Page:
The Commission does not require the Member States to notify every public service contract they conclude (should the contract involve public compensation, reference is made to point 5.7 of this communication). The notification obligation laid down by Article 9 of the Regulation only refers to acts with a broader scope such as a general legal framework for cabotage services.

5.5. Market access and competition on public service routes

By imposing public service obligations, Member States intervene in the conditions of market access on certain routes, which may distort competition if not done in a non-discriminatory way. Such interventions may be considered both legitimate and lawful in view of the aim pursued (to ensure the adequacy of regular (scheduled) transport services to, from and between islands). Any intervention in relation to a public service obligation should remain proportionate to the aim pursued. Should it go beyond what is strictly needed, it would unnecessarily restrict a freedom which is essential for the proper functioning of the internal market. The Commission wishes to address three topics related to this issue.

5.5.1. Exclusivity

Granting exclusivity to a shipowner on a public service route normally allows Member States to achieve the least burden to the community but it restricts the traditional freedom of trade in the maritime transport sector.

A fair balance should be established between the two principles.

In duly justified cases exclusivity may be considered the only adequate instrument to meet the essential transport needs, when granted for a limited period of time and on the basis of an open, fair and non-discriminatory Community-wide award procedure.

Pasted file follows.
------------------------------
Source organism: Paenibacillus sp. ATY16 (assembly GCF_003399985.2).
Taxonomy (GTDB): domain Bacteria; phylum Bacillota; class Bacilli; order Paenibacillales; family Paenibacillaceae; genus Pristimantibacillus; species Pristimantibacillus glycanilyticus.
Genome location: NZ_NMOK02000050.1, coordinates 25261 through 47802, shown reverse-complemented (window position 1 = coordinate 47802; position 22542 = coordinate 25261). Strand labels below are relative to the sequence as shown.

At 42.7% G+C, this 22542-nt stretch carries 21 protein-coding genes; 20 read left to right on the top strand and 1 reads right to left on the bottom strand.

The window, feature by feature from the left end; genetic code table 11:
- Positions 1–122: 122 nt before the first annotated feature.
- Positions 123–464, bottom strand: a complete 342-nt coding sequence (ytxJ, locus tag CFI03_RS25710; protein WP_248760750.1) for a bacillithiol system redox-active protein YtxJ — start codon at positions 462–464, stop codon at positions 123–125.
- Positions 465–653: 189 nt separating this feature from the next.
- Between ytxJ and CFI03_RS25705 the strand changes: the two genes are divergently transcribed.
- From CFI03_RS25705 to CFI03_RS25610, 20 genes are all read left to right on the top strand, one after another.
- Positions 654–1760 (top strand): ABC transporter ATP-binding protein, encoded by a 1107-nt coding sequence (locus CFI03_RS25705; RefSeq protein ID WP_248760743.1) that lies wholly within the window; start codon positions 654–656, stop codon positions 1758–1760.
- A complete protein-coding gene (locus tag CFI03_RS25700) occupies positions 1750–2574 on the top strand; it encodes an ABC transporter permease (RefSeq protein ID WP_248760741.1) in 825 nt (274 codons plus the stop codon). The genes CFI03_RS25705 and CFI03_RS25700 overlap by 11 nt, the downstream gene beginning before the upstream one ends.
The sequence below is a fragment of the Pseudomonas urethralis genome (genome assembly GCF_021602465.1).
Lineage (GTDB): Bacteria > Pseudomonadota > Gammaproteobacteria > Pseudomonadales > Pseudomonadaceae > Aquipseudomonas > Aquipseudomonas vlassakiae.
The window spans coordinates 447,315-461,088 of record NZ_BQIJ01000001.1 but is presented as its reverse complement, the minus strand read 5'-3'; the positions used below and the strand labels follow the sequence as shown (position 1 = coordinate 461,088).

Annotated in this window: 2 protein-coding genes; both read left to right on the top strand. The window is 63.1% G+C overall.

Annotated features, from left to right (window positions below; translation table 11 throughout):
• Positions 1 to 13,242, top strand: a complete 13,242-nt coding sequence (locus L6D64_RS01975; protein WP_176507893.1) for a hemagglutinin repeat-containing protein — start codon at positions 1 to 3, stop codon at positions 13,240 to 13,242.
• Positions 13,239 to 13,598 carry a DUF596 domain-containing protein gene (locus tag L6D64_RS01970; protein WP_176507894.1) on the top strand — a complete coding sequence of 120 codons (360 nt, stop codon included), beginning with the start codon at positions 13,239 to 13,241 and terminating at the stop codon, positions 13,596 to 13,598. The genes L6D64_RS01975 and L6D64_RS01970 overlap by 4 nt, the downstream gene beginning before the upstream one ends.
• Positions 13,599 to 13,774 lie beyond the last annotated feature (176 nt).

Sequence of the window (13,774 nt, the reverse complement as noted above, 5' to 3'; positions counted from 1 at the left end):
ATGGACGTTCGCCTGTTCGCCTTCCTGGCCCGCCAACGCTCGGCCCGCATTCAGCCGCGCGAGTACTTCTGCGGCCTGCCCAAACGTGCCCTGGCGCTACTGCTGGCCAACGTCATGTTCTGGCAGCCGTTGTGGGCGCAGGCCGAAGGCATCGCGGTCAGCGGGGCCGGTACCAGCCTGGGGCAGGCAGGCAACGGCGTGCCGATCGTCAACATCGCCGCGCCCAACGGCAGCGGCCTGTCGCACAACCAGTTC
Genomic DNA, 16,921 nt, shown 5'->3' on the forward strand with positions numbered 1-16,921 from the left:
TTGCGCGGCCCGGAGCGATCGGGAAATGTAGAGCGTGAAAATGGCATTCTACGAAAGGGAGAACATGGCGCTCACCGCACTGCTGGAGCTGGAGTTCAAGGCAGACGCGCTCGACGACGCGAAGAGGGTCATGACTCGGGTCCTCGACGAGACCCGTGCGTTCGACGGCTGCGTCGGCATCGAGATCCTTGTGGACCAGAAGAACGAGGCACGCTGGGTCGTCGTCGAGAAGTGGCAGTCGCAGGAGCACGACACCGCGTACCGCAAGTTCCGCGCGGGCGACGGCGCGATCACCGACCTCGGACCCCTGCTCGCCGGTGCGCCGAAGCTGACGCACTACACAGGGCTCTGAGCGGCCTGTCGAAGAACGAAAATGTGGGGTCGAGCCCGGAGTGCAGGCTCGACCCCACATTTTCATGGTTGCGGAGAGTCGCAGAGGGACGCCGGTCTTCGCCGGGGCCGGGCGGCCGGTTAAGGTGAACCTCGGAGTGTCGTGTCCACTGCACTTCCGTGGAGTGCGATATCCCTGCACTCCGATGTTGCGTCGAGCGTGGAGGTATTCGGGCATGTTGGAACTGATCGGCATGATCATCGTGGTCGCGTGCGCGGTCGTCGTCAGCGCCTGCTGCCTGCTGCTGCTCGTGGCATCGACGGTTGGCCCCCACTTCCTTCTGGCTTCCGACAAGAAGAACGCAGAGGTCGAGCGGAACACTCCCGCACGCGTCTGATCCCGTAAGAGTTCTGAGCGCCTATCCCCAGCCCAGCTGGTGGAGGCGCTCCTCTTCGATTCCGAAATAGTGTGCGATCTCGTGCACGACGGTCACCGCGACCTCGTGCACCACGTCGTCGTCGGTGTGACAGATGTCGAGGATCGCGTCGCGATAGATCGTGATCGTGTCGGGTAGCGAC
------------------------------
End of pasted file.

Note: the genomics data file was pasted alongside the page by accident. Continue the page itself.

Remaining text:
Exclusivity may also be awarded in a way which always restricts access for additional services under non-discriminatory conditions while safeguarding the performance of the operator providing the services meeting the essential transport needs under exclusive rights.

The Commission stresses, however, that in many cases, less restrictive measures than exclusivity may be taken in order to avoid "market skimming" and to diminish the amount of State aid needed. An operator contractually bound to fulfil public service obligations all year round, without an exclusive right, might suffer from the behaviour of another operator who, in the absence of any public service obligations could enter the market only for the more profitable months of the year and seriously reduce the first operator's earnings.

The Commission considers that light public service obligations may be imposed on all operators of the same route in parallel to a public service contract concluded with one operator [22]. For example, a condition could be set according to which any shipowner entering a route where a public service contract is in force which imposes all year round services will have to operate all year round as well.

[22] On the possibility for a Member State to impose public service obligations in parallel to a public service contract, see also Case C-205/99, paragraphs 60 to 71.

5.5.2. Duration of public service contracts

The Regulation does not set any maximum duration for public service contracts. However, it follows from Article 1 and Article 4 of the Regulation that public service contracts should have a limited duration in order to allow regular and open prospecting of the market. With a view to complying with the principle of proportionality in any market intervention, the least distortional form to meet the essential transport needs should be chosen. All Community shipowners should be regularly given the opportunity to apply for the operation of a given service (on this matter, see also point 5.6 below).

In the Commission's view, a contract of a period of more than 6 years does not normally meet the proportionality requirement.

5.5.3. Bundled routes

Member States often wish to group public service routes to and from different islands into a single bundle in order to generate economies of scale and attract operators. Bundles as such are not contrary to Community law provided that bundling does not lead to discrimination.

The most appropriate size of bundles should be decided by taking account of the best synergy to be made in meeting essential transport needs.